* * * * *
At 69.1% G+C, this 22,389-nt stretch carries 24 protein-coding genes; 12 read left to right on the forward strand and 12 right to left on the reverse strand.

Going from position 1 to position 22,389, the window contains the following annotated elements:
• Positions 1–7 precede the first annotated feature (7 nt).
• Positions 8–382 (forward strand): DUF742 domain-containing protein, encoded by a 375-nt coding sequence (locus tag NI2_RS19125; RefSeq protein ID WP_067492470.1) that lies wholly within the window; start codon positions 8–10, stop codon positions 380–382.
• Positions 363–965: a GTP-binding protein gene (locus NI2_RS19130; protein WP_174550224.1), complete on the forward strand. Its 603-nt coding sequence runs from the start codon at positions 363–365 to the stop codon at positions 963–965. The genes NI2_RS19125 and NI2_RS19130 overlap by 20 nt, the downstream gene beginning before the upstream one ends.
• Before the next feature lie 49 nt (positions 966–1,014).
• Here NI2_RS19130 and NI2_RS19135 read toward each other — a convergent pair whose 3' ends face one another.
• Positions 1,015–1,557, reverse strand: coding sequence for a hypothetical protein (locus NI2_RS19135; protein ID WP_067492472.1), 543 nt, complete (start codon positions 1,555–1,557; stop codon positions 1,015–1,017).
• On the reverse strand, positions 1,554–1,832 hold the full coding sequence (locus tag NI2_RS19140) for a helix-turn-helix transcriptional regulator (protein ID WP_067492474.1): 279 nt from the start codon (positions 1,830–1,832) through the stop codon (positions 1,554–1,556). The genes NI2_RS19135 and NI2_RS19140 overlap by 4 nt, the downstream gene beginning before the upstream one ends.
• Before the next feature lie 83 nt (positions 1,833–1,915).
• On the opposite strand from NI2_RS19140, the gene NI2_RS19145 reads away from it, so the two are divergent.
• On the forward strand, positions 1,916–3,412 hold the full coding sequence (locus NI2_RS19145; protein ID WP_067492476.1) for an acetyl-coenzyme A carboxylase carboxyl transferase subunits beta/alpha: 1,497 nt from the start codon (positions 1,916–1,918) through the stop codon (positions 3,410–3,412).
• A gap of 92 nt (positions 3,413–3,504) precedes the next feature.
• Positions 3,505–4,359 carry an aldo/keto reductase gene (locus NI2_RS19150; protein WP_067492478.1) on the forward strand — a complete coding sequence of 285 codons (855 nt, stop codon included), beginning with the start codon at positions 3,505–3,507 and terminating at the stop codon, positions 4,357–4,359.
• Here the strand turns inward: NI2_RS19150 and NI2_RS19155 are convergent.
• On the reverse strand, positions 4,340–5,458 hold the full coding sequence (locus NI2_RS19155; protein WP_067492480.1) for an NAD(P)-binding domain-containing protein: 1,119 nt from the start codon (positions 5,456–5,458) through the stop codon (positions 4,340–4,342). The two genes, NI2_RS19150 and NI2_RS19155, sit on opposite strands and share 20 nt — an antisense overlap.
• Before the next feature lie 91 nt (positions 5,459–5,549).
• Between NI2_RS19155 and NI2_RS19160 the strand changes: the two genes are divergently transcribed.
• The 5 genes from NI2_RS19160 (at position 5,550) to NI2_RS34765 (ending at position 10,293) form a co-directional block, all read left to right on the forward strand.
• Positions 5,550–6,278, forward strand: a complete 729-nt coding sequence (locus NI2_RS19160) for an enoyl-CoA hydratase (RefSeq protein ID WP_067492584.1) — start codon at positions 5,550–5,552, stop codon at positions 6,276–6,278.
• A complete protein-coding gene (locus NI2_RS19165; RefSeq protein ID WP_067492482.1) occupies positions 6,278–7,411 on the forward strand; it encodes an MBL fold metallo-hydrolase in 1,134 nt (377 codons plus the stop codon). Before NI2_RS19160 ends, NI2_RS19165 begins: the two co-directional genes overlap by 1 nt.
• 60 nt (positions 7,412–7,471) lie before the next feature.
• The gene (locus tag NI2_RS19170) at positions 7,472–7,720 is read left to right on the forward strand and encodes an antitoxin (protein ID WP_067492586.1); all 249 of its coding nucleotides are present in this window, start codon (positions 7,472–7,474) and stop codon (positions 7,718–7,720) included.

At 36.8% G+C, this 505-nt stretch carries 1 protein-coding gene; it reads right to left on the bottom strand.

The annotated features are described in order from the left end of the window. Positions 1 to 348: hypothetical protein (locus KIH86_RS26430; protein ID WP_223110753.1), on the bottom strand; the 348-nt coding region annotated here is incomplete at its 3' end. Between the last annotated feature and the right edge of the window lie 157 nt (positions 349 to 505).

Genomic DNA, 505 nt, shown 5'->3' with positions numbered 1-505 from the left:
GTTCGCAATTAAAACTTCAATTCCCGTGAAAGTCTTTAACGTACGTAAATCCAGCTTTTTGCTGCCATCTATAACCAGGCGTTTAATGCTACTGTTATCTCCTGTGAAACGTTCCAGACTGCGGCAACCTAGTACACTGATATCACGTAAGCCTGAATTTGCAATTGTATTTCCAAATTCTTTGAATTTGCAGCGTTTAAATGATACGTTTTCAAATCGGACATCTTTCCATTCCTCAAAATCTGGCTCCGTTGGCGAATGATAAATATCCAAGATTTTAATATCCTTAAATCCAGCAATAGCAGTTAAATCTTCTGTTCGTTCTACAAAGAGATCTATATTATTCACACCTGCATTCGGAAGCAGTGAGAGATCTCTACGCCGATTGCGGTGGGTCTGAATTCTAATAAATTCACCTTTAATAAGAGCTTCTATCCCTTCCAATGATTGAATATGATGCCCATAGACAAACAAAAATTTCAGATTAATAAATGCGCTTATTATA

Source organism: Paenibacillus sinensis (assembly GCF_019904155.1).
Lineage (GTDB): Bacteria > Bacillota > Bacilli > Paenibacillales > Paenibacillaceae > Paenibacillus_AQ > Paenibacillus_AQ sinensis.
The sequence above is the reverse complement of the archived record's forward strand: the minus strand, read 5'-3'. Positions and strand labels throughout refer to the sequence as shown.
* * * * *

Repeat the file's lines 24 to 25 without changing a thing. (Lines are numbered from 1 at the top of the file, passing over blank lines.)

At 36.8% G+C, this 505-nt stretch carries 1 protein-coding gene; it reads right to left on the bottom strand.

The annotated features are described in order from the left end of the window. Positions 1 to 348: hypothetical protein (locus KIH86_RS26430; protein ID WP_223110753.1), on the bottom strand; the 348-nt coding region annotated here is incomplete at its 3' end. Between the last annotated feature and the right edge of the window lie 157 nt (positions 349 to 505).